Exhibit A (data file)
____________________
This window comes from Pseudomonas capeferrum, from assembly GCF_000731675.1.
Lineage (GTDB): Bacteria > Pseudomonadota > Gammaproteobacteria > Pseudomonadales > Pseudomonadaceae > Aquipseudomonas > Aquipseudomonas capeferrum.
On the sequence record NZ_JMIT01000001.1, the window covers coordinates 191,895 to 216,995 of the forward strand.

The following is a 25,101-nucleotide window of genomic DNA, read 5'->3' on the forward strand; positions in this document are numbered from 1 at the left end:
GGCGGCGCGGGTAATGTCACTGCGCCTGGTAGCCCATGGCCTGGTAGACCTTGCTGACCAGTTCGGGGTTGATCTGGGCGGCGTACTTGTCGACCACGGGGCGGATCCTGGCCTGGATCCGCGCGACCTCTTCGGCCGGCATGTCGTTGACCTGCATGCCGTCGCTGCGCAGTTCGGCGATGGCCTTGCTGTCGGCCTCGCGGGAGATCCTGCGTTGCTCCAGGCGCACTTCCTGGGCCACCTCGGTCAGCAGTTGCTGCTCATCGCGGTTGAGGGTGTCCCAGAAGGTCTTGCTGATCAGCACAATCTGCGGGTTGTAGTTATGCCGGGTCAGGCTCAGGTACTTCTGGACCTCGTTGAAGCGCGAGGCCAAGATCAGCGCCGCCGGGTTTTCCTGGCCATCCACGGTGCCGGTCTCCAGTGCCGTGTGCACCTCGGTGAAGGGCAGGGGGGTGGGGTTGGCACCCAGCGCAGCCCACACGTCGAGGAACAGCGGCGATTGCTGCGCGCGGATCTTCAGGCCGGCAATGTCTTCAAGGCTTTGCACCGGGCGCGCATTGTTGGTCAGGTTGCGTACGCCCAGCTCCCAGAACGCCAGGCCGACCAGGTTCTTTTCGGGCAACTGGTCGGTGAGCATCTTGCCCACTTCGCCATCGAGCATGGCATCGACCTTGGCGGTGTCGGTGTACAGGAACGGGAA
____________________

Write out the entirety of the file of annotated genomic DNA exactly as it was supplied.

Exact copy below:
This window comes from Pseudomonas capeferrum, from assembly GCF_000731675.1.
Lineage (GTDB): Bacteria > Pseudomonadota > Gammaproteobacteria > Pseudomonadales > Pseudomonadaceae > Aquipseudomonas > Aquipseudomonas capeferrum.
On the sequence record NZ_JMIT01000001.1, the window covers coordinates 191,895 to 216,995 of the forward strand.

The following is a 25,101-nucleotide window of genomic DNA, read 5'->3' on the forward strand; positions in this document are numbered from 1 at the left end:
GGCGGCGCGGGTAATGTCACTGCGCCTGGTAGCCCATGGCCTGGTAGACCTTGCTGACCAGTTCGGGGTTGATCTGGGCGGCGTACTTGTCGACCACGGGGCGGATCCTGGCCTGGATCCGCGCGACCTCTTCGGCCGGCATGTCGTTGACCTGCATGCCGTCGCTGCGCAGTTCGGCGATGGCCTTGCTGTCGGCCTCGCGGGAGATCCTGCGTTGCTCCAGGCGCACTTCCTGGGCCACCTCGGTCAGCAGTTGCTGCTCATCGCGGTTGAGGGTGTCCCAGAAGGTCTTGCTGATCAGCACAATCTGCGGGTTGTAGTTATGCCGGGTCAGGCTCAGGTACTTCTGGACCTCGTTGAAGCGCGAGGCCAAGATCAGCGCCGCCGGGTTTTCCTGGCCATCCACGGTGCCGGTCTCCAGTGCCGTGTGCACCTCGGTGAAGGGCAGGGGGGTGGGGTTGGCACCCAGCGCAGCCCACACGTCGAGGAACAGCGGCGATTGCTGCGCGCGGATCTTCAGGCCGGCAATGTCTTCAAGGCTTTGCACCGGGCGCGCATTGTTGGTCAGGTTGCGTACGCCCAGCTCCCAGAACGCCAGGCCGACCAGGTTCTTTTCGGGCAACTGGTCGGTGAGCATCTTGCCCACTTCGCCATCGAGCATGGCATCGACCTTGGCGGTGTCGGTGTACAGGAACGGGAA